Medical College of Wisconsin Selected as a Maternal Health Research Center of Excellence by National Institutes of Health
Milwaukee, Oct. 10, 2023 – The Medical College of Wisconsin (MCW) was recently selected by the National Institutes of Health (NIH) to establish a Maternal Health Research Center of Excellence. These Centers of Excellence are a key part of the NIH’s larger vision for the Implementing a Maternal Health and Pregnancy Outcomes Vision for Everyone (IMPROVE) initiative, which supports research to reduce pregnancy-related complications and deaths and to promote maternal health equity.
The Center’s lead primary investigator is Anna Palatnik, MD, associate professor and the Patrick J. and Margaret G. McMahon Endowed Chair in Obstetrics and Gynecology. The focus of her research is reducing health disparities in birthing people experiencing pre-eclampsia and gestational diabetes, as well as improving health outcomes both during and after pregnancy. Co-leading the Center with Dr. Palatnik are the following MCW faculty: Joni S. Williams, MD, MPH, from the Center for Advancing Population Science; and Jessica Olson, PhD, MPH, and Julia Dickson-Gomez, PhD, from the Institute for Health & Equity.
“Wisconsin has the highest infant mortality rate in the nation for infants born to non-Hispanic Black birthing people. Further, Black birthing people in Wisconsin are nearly eight times more likely to die from pregnancy-related causes than Hispanic women and five times more than White women,” said Dr. Palatnik. “Being selected as one of only 10 research institutions in the country to establish a Maternal Health Research Center of Excellence is a unique opportunity for the Medical College of Wisconsin to directly impact those statistics and improve maternal health outcomes in our area.”
The primary goal of MCW’s Maternal Health Research Center of Excellence is to address the main social structural risk factors for racial disparities to impact maternal morbidity in Southeast Wisconsin. The NIH funding will enable MCW to partner with these community organizations – African American Breastfeeding Network, Social Development Commission, Acts Housing, City of Milwaukee Housing Authority, University of Wisconsin-Madison & Milwaukee, Marshfield Clinic Research Institute, Alverno College, United Community Center, Sixteenth Street Community Health Centers, and Froedtert Hospital – to help inform the Center’s research projects; develop and evaluate interventions to address racial disparities in maternal health; share learnings to inform policy change; and train a diverse group of early career scientists in maternal health equity research. Funding is expected to last through August 2030.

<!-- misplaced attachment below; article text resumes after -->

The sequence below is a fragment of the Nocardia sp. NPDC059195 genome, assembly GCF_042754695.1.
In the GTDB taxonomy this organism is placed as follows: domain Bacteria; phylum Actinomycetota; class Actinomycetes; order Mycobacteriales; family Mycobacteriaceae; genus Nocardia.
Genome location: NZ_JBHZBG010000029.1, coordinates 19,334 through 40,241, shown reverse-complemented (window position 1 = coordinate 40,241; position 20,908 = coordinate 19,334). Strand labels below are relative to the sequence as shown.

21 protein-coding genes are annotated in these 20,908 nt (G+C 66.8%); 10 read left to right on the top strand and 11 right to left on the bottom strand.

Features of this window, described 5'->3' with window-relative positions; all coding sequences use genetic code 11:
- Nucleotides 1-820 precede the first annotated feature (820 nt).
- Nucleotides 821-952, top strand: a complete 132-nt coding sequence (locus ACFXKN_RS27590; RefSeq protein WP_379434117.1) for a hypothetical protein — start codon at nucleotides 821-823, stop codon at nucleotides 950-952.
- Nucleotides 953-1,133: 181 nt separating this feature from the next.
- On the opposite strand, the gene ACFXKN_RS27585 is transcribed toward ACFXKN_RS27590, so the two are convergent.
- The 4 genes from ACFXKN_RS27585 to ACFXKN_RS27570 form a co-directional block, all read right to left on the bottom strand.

“At the heart of maternal-infant research is community,” said Dalvery Blackwell, co-founder and executive director of the African American Breastfeeding Network. “We’re committed to this partnership in order to ensure that at the center of all conversations are the voices of the pregnant and birthing people harmed by historic and horrific mistreatment and racism in maternal care practices.”
“The Medical College of Wisconsin’s selection as a Maternal Health Research Center of Excellence acknowledges our dedication to pioneering research and compassionate care, and underscores our unwavering commitment to health equity,” said John R. Raymond, Sr., MD, president and CEO of the Medical College of Wisconsin. “As we continue to advance maternal health and wellness, we recognize the imperative of addressing health disparities that disproportionately affect marginalized communities. Every breakthrough, every partnership, and every solution we uncover, bring us closer to a future where every mother receives the highest quality of care, regardless of background or circumstance.”
According to the most recent Wisconsin Maternal Mortality Report, Black, Non-Hispanic Asian, and Hispanic mothers made up only one fourth (24%) of Wisconsin births in 2016-2017, yet they represented nearly one half (42%) of all pregnancy-related deaths. In Milwaukee County, 78% of non-Hispanic White birthing people received early prenatal care in 2020 compared to 62% of Black and 63% of Hispanic birthing people. Prenatal care that starts early and lasts throughout a pregnancy can help prevent and address health problems in pregnant people and their infants.
“Where someone lives, learns, and works has a significant impact on length and quality of life, but not everyone lives in a place that affords them the opportunity to reach their full potential. By working with community partners and policymakers, we’ll ensure that our efforts sustainably eradicate maternal health disparities in Southeast Wisconsin – and beyond,” said Dr. Palatnik.
For more information on the new network of Maternal Health Research Centers of Excellence, see the NIH news release.
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